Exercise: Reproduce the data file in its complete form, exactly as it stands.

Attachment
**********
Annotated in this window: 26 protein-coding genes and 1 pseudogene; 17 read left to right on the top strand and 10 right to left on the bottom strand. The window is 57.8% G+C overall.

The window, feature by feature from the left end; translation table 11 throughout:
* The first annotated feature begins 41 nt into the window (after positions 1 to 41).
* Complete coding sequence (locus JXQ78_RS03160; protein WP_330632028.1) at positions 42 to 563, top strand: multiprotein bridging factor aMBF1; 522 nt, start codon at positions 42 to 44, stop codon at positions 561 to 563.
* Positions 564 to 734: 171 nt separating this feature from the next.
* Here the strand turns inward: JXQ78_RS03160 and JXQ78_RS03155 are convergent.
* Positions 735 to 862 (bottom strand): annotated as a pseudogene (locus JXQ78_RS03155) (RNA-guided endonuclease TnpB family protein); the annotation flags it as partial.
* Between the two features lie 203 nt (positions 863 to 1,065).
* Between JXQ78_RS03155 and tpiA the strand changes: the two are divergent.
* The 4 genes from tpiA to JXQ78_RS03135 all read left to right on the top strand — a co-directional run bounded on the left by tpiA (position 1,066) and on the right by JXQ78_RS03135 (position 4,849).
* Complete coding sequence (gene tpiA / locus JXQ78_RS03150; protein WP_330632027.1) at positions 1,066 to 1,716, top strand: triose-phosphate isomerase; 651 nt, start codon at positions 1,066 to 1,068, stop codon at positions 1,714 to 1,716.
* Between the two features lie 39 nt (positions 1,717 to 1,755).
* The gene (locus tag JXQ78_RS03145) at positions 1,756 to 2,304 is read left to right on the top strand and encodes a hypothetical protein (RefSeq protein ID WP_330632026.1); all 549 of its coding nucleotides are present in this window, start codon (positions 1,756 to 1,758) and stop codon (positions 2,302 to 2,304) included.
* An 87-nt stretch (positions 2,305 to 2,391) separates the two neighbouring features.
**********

Annotated in this window: 26 protein-coding genes and 1 pseudogene; 17 read left to right on the top strand and 10 right to left on the bottom strand. The window is 57.8% G+C overall.

The window, feature by feature from the left end; translation table 11 throughout:
* The first annotated feature begins 41 nt into the window (after positions 1 to 41).
* Complete coding sequence (locus JXQ78_RS03160; protein WP_330632028.1) at positions 42 to 563, top strand: multiprotein bridging factor aMBF1; 522 nt, start codon at positions 42 to 44, stop codon at positions 561 to 563.
* Positions 564 to 734: 171 nt separating this feature from the next.
* Here the strand turns inward: JXQ78_RS03160 and JXQ78_RS03155 are convergent.
* Positions 735 to 862 (bottom strand): annotated as a pseudogene (locus JXQ78_RS03155) (RNA-guided endonuclease TnpB family protein); the annotation flags it as partial.
* Between the two features lie 203 nt (positions 863 to 1,065).
* Between JXQ78_RS03155 and tpiA the strand changes: the two are divergent.
* The 4 genes from tpiA to JXQ78_RS03135 all read left to right on the top strand — a co-directional run bounded on the left by tpiA (position 1,066) and on the right by JXQ78_RS03135 (position 4,849).
* Complete coding sequence (gene tpiA / locus JXQ78_RS03150; protein WP_330632027.1) at positions 1,066 to 1,716, top strand: triose-phosphate isomerase; 651 nt, start codon at positions 1,066 to 1,068, stop codon at positions 1,714 to 1,716.
* Between the two features lie 39 nt (positions 1,717 to 1,755).
* The gene (locus tag JXQ78_RS03145) at positions 1,756 to 2,304 is read left to right on the top strand and encodes a hypothetical protein (RefSeq protein ID WP_330632026.1); all 549 of its coding nucleotides are present in this window, start codon (positions 1,756 to 1,758) and stop codon (positions 2,302 to 2,304) included.
* An 87-nt stretch (positions 2,305 to 2,391) separates the two neighbouring features.